It's just too bad then that our plot has so many unanswered questions. In an interview, the filmmaker states that his intention was to make a bleak, black comedy, an outrageous attempt at mixing immorality with amusement to create a kind of comic send-up. If humor was indeed his primary purpose, he missed the tonal tenets by a good couple of light years. In its amazing monochrome imagery (more on this in a moment), Singapore Sling is just too stark and too dour to be rib-tickling. Instead, this movie is more of a mindf*ck, the kind of incomprehensible presentation that feels made up completely out of one person's perverted perspective. As you watch Ms. Herold masturbate with a kiwi fruit or both ladies finger and fight over a sink full of body parts, you feel both a sense of improvisation and an insular reality that only the filmmaker is fully aware of. We aren't going to be privy to his reasoning and logic will find no favor in the occasionally rambling situations at play. Still, somehow it is all meant to come together into a combination critique and condemnation. This doesn't mean it's entertaining, witty, inviting, reciprocal, pretty, intelligent, philosophical, or approachable. Indeed, Singapore Sling is a perfect example of film as artifice meshed with art as atrocity. It will definitely divide its audience as readily as it screws with the standards of cinema.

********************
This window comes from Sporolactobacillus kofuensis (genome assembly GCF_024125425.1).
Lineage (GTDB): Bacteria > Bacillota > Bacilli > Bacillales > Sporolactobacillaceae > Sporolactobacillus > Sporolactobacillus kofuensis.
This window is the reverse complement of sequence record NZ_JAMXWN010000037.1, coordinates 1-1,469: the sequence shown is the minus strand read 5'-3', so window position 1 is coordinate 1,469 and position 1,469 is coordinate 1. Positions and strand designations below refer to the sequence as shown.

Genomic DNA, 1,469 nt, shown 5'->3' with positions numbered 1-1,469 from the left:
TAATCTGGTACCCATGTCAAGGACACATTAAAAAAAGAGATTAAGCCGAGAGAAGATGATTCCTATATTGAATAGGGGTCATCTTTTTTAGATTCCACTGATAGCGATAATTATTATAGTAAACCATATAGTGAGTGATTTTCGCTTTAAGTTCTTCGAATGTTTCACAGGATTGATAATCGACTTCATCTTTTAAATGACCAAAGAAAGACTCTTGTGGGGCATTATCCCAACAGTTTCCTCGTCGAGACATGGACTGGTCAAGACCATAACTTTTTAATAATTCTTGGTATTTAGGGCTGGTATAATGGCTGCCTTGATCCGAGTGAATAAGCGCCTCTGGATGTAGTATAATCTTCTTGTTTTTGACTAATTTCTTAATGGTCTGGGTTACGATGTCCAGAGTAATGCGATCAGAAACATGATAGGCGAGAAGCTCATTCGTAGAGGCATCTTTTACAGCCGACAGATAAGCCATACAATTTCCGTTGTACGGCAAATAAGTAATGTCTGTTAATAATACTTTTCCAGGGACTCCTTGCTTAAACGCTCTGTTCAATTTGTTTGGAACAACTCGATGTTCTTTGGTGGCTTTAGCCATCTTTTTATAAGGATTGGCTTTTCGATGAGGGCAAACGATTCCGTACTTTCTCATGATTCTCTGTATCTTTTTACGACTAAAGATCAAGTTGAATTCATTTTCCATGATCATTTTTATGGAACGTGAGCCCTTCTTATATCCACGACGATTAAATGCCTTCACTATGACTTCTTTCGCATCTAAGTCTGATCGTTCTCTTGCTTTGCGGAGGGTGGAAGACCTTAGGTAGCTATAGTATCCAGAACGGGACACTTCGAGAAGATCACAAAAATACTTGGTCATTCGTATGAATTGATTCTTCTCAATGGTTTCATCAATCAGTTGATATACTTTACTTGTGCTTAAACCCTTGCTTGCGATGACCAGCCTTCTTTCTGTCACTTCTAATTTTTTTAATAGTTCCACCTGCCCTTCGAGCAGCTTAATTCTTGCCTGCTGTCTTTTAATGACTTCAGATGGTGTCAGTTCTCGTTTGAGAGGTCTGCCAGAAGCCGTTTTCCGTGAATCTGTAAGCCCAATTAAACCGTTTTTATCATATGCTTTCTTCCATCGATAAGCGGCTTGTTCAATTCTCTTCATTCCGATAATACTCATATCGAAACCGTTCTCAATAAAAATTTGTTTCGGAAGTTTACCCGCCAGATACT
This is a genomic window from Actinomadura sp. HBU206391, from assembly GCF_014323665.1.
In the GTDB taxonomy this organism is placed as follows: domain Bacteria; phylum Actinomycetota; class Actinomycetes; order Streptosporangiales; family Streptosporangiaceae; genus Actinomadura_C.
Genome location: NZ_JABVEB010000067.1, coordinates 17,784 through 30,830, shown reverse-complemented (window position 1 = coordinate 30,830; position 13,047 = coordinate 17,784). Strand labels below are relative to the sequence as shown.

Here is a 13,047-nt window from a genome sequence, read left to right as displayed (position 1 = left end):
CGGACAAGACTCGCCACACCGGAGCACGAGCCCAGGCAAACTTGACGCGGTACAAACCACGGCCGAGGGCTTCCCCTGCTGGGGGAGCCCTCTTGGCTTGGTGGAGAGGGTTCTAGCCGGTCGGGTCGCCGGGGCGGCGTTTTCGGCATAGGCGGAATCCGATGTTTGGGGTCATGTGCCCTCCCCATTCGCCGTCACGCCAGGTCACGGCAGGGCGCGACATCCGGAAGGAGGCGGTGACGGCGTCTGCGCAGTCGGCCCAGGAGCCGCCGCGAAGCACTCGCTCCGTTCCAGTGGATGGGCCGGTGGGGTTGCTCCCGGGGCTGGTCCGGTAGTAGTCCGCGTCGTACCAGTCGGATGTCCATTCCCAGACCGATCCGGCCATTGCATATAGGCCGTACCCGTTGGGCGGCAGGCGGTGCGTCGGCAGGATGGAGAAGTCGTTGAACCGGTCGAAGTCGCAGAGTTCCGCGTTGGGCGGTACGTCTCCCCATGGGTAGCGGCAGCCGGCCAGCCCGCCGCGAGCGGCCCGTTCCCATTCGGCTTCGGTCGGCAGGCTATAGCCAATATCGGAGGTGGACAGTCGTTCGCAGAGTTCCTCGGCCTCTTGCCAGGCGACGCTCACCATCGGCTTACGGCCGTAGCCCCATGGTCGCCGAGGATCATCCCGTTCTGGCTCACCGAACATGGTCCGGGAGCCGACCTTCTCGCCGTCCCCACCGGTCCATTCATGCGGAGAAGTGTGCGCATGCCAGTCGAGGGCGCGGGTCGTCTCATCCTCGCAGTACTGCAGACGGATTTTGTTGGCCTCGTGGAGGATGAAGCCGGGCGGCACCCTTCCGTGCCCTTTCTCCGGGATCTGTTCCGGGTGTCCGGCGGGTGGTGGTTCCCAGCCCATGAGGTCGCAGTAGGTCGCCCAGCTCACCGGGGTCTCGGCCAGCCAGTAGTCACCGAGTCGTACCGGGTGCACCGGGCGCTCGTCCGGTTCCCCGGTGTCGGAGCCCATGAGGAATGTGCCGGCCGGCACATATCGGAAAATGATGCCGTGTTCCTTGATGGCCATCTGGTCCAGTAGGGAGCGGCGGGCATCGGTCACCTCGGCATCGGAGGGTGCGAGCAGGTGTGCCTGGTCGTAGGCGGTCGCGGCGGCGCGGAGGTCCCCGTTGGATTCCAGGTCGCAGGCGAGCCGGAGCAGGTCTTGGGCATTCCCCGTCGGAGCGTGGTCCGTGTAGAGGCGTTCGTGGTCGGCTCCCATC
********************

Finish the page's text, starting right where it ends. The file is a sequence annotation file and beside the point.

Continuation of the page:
Hats off then to Synapse Films for unearthing this filmic rarity, and even greater kudos for the print they provide. Stunning doesn't begin to describe how stellar the black-and-white transfer is here. With nearly 2,000 reviews under his belt, this critic can calmly say that this is, without a doubt, the most jaw-droppingly gorgeous monochrome image he has ever seen. Cinematographer Aris Stavrou should be celebrated for what he accomplishes here. Every frame of this 1.66:1 anamorphic widescreen edition is like a masterpiece, the contrasts so crisp and detailed you can practically feel the edges. More or less unknown outside his native Greece, this is one cameraman who earns his accolades—and the honor of Synapse stepping up to deliver a definitive version is the eye-candy icing on the cake. The rest of the DVD's technical specifications are equally good. The Dolby Digital Mono renders the dialogue easily discernible, and the original subtitles (the film was shot in English—only the voiceover remained sans translation) can be replaced by a new set. There's a caveat, though. The new words use big gray boxes that block out some of the scenery. Toss in a pair of perfunctory extras (a trailer and a gallery) and you've got a basic digital presentation. Some additional in-depth content would have been nice, however.
If you are unfazed by moments of mindless debauchery, if your enjoyment of films is not completely tied to understanding or accepting them, if you find experimentation, confrontation, and discomfort as valid a set of cinematic conceits as drama, comedy, and tragedy, then you'll definitely find Singapore Sling to be a mesmerizing, bewildering experience. While it is far from the most disturbing movie ever made, it does require a centered creative constitution to survive. If you are not up to the challenge, by all means pass. If you can handle it, you'll find a lot to praise in this perplexing macabre-a-trois.